1. Organise your resume with a backwards chronology and include all responsibilities, skills and achievements UNDER THE APPROPRIATE POSITION/EMPLOYER. Listing your skills and experience at the top of the resume, disconnected from the environment where you picked up those skills is not helpful. Then it is just an assertion, and the resume reader has now way to evaluate those assertions.
2. Put in plenty of detail about your achievements, preferably with numbers so that there is some kind of objective, quantified assessment of what you achieved.
3. Make your professional brand clear in your resume. The reader should be able to see that the job you are applying for is the next logical step in your career narrative. Rewrite your resume for the specific job you are applying for if necessary.
4. Do include the keywords from the job description. It could be that an HR person who does not understand your resume will be screening it, and they will screen by looking for keywords.
1. Use excessive formatting, colour, borders, multiple fonts, strange layouts. Make everything clean, simple and black, unless you are applying for a creative role.
2. Put in a lot of personal information. A couple of words about your hobbies and interests is enough. A lot of personal stuff says high maintenance
3. Make your resume too long or too short. A front page with a career summary, then a page per 3-5 years of experience is appropriate.
There are a couple of trends in resume writing which are popular but not necessarily appropriate.
One of those trends is putting a list of your skills at the top of your resume; like you are putting meta-tags on a web-page. As a recruiter I never looked at those skills because is they are an unverifiable self assessment by the job-seeker. What a recruiter wants to know is what you did and achieved at particular employers. Recruiters have a mental ranking and categorisation of employers which they use to evaluate those responsibilities and achievements.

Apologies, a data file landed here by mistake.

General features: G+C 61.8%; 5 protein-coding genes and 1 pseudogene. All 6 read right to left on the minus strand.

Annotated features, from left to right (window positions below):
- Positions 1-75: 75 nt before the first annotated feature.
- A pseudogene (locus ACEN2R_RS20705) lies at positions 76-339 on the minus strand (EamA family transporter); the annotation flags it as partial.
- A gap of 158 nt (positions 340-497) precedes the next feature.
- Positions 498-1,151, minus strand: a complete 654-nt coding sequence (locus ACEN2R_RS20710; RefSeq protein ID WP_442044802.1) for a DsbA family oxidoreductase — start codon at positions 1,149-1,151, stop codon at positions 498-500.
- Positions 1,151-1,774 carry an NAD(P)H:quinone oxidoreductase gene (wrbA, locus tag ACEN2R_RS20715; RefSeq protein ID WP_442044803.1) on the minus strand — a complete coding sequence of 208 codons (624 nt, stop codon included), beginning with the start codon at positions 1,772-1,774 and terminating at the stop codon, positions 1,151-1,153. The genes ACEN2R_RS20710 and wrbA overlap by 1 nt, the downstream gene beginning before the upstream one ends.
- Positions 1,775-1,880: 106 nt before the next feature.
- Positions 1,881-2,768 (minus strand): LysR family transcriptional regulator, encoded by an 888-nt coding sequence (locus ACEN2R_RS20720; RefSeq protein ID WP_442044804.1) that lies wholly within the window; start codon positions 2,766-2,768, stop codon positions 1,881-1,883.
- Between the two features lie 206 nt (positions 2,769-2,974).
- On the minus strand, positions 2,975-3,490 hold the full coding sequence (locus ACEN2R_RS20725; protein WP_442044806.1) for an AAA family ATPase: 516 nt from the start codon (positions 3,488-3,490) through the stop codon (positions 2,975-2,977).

The other trend is to use a one-page resume. I completely agree that it is useful to have a quick career summary on the first page of your resume that users can scan quickly, but if they are interested in reading more, you need to have the details on later pages for them to delve into. This is particularly important if you are submitting resumes that will be screened by individuals that don’t necessarily understand your area of expertise (like HR generalists). They will just be looking for key words in your resume that match the job description and if you are missing a key word then you could get filtered out before the resume reaches the real decision maker. You need to cover all the key words in your resume that might be in the job description.
Put the one page summary first. Keep the formatting clean, simple and consistent. As a rough guide you should have at least one page for every 3-5 years of work experience. Make sure you include plenty of contextual information about your employer and business unit, and give plenty of information not just about your responsibilities, but also about what you acheived…what impact you had. As long as you do this, your resume will be great.